An ‘EPIC’ adventure with Soetendal NGK Primary School

An ‘EPIC’ adventure with Soetendal NGK Primary School
Published: 18 March 2016

By Hadley Lyners, CLT Environmental Education Coordinator

With the Absa Cape Epic underway, The Cape Leopard Trust traditionally seeks to increase environmental education awareness around the survival of Cape leopards along the route of this exciting cycling race. When our CEO, Helen Turnbull, asked the environmental educators whether they knew which school in the Boland area they could spread awareness to, it was an easy decision.

Every time we travel with groups to the Cederberg via Wellington, we pass a small, rural school which serves mostly local farmworkers’ children. Soetendal NGK started in the 1980s and initially had just over 150 learners from neighbouring farms and small settlements. Today they have 354 learners at the school. The school gets very little support from government and owes its existence largely to a church group and one individual land owner who donated land for a sport field, offered to have land levelled with machinery, etc. Furthermore there is no support from other farmers.

From having national systemic test results of about 3% the principal, Mr Coraizin and his team have managed to bring it up to 56%. They are the highest achieving of the approximately 25 primary schools in the district if one excludes the two ex-model C schools that have higher results. The teachers offer a lot of extra time to try and give the kids a boost when it comes to learning. One can see that the principal enforces good discipline, but is mindful that good staff relationships are vital to running a school. He was teaching in class whilst standing in for an absent teacher when I visited the school to do our presentations.

Given the size of their make-shift hall (which is basically two classrooms combined with a partition in the middle) I had two time-slots for presentations to all the learners at the school. The first session for grades R-3 was from 10h00-11h00 and the second session for grades 4-7 was from 11h30-12h30. I introduced the Cape Leopard Trust and the work that we do. I explained to them how our researchers use camera traps to find out more about the leopards and how the use of the camera traps has given us insights into the animals that are found in the Western Cape and the surrounding mountains. I also showed them some quick videos of leopards and had leopard sounds playing when they entered the hall. I was surprised at the spontaneous clap of hands at the end which showed me that the kids really enjoyed seeing the animals. At the end of the presentations I did a quick quiz about the animals that they had learned about and handed out the Environment magazine and some CLT stickers to those who answered correctly. I also left some more Environment magazines for the classes, a few CLT Art Competition 2016 calendars and leopard puzzles that the kids could enjoy in class.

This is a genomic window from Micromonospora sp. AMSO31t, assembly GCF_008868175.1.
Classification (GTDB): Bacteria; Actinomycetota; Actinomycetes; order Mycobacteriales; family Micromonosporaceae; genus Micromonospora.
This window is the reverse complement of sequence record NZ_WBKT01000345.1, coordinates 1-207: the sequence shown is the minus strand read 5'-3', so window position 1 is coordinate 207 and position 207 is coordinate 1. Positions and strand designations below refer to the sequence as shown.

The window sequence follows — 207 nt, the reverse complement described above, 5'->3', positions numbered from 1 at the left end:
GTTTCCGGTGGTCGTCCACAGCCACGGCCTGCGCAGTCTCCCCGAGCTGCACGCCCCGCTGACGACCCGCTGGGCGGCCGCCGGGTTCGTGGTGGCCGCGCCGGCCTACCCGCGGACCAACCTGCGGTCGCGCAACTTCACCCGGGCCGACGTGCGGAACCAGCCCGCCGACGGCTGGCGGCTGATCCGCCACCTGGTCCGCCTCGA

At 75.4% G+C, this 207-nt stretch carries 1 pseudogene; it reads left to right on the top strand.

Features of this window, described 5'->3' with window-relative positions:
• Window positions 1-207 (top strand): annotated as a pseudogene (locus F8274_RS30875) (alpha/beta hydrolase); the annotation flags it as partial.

At 13h00, a selected group of 20 (2 teachers and 18 learners) joined me on a hike up Paarl Mountain. I discovered that even though they are relatively close, many of the learners have not been there yet. Where we went was a first for the 2 teachers as well.

The huge, bulbous, granite rock is formed by three rounded outcrops that make up Paarl Mountain and according to the Drakenstein municipality it is the second largest granite outcrop in the world. We ascended Bretagne Rock first after I informed them about the history of the area, spoke of the indigenous people that roamed there and took some time out to have a look through binoculars into the surrounding landscapes. We also found some rock agamas and I could speak to them about these interesting little reptiles. At the top the learners had a look of achievement and we took some photographs to capture the moment.

We then moved along to Paarl Rock where we explored a cave, spoke of the Khoi and San people and their rock paintings. Afterwards I did a little activity with them using mini-microscopes. They formed groups and had to observe items which they collected. They then had to explain what they see and then pass their items on for the rest to see what they were talking about. We stopped to read some information boards and they even found a dead scorpion which gave me a chance to talk about scorpions.

After a long day we headed back home and I dropped most back at school. Some kids lived quite far from school on local farms and I decided to drop them home safely. Thank you to all the organisers of the Absa Cape Epic and our own staff for creating an opportunity and a platform for us to continue raising awareness of the plight of Cape leopards and to teach environmental education.

What an epic adventure!

Acceptable trapping techniques

icon no trap The Cape Leopard Trust’s position statement on acceptable trapping techniques for carnivore research

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